According to the National Association of REALTORS®, by 2019, cybercrime will cost businesses over $2 trillion a year.
Criminals today target real estate transactions by hacking into the email accounts of agents and others involved in a real estate transaction to trick people into fraudulent wire transfers. The hacker pretends to be one of the parties involved in the transaction and sends an email that usually contains instructions to wire funds directly into the hacker’s account. Once that money is gone, it’s rarely seen again. Employ the following best practices to protect you, your business, and your clients from online criminals.
Prevent a cyber-attack: Whenever possible, avoid sending sensitive information via email. Never trust information sent from an unverified email address. Don’t conduct business using a free email service or a public, unsecured internet connection. Learn to recognize phishing email messages, links, or phone calls. The best way to keep your account safe is to never open emails from any address you don’t recognize or emails that appear to be spam. Clean out your email accounts regularly; your email backlog may contain sensitive information from prior months or years that hackers could use to scam you or your clients.
Communicate and educate: All parties involved in a real estate transaction should be aware of red flags that could indicate fraud. Red flags can include emails filled with typos, phone calls from unlisted numbers, demands for verification codes, or wire transfer requests to Western Union or MoneyGram. Before wiring funds to anyone, call the recipient of the funds using a secure line to verify wiring instructions and accurate account information.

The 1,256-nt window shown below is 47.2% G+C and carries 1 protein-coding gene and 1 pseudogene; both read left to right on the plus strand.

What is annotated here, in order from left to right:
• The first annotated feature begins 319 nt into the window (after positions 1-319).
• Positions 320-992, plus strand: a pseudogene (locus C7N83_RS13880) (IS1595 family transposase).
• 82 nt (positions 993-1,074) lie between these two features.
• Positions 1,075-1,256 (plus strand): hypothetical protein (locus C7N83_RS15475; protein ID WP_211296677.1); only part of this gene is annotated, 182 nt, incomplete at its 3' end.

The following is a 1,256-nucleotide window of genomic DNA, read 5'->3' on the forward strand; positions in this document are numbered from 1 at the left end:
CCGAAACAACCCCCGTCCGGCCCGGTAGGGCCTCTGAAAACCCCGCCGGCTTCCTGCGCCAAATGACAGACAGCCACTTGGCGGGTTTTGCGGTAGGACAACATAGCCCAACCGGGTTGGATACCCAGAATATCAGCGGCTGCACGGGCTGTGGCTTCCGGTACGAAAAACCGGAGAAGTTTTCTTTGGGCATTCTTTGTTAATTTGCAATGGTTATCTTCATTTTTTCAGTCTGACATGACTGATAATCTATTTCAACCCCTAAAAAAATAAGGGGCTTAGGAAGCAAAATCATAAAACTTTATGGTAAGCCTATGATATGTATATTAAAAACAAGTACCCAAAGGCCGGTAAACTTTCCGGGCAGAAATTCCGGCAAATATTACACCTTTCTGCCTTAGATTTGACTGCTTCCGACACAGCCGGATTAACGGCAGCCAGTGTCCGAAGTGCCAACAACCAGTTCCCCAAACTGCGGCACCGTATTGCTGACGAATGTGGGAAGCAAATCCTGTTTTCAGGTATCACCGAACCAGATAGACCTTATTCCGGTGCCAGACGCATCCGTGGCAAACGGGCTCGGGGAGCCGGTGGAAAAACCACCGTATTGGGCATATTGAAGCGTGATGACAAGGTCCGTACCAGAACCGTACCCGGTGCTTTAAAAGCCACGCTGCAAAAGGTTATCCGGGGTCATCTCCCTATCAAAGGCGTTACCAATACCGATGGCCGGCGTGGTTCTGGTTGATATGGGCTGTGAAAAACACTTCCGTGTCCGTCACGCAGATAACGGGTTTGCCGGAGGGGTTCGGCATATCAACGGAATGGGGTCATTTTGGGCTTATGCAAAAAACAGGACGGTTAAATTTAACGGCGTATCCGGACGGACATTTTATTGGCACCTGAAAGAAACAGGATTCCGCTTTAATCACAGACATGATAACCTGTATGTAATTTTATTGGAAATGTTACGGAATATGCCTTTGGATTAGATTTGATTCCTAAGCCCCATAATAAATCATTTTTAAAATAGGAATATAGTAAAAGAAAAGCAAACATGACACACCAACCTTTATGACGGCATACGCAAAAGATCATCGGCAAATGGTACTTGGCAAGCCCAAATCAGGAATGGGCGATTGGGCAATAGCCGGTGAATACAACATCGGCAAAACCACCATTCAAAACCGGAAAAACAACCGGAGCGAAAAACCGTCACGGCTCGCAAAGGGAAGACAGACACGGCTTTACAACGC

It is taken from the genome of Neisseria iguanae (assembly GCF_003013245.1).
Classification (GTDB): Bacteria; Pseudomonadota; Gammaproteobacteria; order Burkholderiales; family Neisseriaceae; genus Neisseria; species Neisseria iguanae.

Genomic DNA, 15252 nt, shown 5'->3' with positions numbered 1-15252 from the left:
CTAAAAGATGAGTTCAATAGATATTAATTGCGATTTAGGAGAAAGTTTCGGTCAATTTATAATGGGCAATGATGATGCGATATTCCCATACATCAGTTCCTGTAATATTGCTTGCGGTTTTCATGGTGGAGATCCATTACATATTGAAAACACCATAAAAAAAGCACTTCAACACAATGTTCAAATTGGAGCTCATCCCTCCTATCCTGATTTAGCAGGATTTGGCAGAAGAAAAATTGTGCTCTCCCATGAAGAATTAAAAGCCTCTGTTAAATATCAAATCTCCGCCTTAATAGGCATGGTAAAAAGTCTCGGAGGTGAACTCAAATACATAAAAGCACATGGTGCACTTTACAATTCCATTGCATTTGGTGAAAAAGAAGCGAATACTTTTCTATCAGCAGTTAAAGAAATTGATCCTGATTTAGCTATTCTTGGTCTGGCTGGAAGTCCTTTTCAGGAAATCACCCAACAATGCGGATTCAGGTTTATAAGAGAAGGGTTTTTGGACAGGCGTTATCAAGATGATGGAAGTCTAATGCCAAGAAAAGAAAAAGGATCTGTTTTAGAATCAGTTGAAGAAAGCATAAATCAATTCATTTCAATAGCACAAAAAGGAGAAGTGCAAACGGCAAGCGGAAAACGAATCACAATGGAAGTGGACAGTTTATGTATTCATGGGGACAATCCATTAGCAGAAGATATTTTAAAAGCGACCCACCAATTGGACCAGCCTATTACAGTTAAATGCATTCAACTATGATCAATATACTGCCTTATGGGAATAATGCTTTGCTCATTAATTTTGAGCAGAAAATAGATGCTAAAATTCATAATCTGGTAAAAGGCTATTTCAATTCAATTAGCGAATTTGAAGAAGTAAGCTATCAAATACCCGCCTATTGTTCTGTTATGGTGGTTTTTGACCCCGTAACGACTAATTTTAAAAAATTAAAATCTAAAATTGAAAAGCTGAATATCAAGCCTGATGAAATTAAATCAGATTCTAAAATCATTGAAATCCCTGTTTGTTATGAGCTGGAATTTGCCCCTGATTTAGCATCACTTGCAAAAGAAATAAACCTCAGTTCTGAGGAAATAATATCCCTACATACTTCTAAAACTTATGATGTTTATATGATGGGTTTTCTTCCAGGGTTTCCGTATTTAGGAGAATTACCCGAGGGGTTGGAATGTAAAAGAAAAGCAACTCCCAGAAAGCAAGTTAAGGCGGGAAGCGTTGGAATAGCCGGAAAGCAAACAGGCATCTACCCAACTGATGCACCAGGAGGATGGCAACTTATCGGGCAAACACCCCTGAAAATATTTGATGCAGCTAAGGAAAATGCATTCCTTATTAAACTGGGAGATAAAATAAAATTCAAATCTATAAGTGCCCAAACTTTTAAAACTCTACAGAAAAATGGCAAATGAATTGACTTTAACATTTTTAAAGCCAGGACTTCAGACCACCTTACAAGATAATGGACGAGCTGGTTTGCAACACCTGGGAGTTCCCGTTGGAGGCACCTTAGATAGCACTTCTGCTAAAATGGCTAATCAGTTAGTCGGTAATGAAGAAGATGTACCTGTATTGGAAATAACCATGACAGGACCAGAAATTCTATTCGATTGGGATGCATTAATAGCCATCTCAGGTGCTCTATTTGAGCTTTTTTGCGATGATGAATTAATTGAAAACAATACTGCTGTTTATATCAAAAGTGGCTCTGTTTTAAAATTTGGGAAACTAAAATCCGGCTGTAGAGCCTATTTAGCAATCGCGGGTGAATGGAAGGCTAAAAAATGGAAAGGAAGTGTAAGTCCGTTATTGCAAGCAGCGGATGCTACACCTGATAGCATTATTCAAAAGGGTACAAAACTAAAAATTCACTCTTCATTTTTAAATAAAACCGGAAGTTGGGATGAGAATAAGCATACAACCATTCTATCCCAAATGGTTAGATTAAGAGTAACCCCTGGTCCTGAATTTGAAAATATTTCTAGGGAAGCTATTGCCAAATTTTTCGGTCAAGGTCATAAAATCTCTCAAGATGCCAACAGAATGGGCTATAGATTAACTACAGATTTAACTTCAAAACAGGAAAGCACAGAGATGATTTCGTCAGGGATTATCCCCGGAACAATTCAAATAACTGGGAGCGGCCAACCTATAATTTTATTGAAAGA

Secure your email account: Make your email harder to hack into with a password that is at least 14 characters long. Change your password at least once a month. Don’t use the same password for multiple accounts. If your email provider supports it, opt into two-factor authentication (sometimes called two-step verification), an extra layer of security that requires a code in addition to your password to sign in.
Trust your instincts: If an email or phone call seems suspicious, refrain from taking any action until an independent party has verified the communication as legitimate. If something seems “off” in an email, do not open it. If you’ve already opened it, don’t click on any links or attachments, don’t call any numbers listed, and don’t reply to the email. If you cannot verify the legitimacy of the email, delete it. Be alert and remain suspicious; in 2009 FBI Director Robert Mueller was almost taken in by a phishing scam, so it really can happen to anyone.
Control the damage: If you suspect you or a client is a victim of fraud, notify all parties involved immediately. If a wire transfer has been made, call the bank as soon as possible to try and stop it. Change all of your passwords. Report the incident to your REALTOR® Associations, your attorney, the police, and the FBI Internet Crime Complaint Center